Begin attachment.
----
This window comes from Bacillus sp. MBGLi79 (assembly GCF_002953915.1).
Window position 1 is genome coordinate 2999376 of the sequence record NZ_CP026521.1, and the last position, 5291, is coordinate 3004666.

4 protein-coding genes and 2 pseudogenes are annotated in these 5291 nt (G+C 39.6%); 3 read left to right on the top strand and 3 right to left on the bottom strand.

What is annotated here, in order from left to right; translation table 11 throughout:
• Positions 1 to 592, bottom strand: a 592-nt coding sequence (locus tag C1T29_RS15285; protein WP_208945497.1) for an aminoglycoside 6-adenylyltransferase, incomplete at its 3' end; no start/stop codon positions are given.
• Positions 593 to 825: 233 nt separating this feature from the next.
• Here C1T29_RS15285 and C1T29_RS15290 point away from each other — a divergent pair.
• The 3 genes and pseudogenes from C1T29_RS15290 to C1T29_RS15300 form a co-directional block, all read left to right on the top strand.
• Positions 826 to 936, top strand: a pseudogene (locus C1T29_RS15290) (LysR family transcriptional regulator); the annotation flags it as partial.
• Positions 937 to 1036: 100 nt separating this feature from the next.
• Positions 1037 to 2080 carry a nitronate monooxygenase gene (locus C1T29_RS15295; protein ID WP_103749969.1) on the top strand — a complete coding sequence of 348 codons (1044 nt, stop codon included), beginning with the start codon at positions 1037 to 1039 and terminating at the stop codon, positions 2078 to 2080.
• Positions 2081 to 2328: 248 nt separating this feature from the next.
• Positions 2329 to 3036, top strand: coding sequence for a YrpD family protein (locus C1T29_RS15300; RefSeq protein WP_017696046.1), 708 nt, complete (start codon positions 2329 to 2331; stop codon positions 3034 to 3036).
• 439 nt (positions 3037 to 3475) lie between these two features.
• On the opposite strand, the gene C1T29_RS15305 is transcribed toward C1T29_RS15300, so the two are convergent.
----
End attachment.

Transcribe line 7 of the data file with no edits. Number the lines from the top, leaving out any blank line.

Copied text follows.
• Here C1T29_RS15285 and C1T29_RS15290 point away from each other — a divergent pair.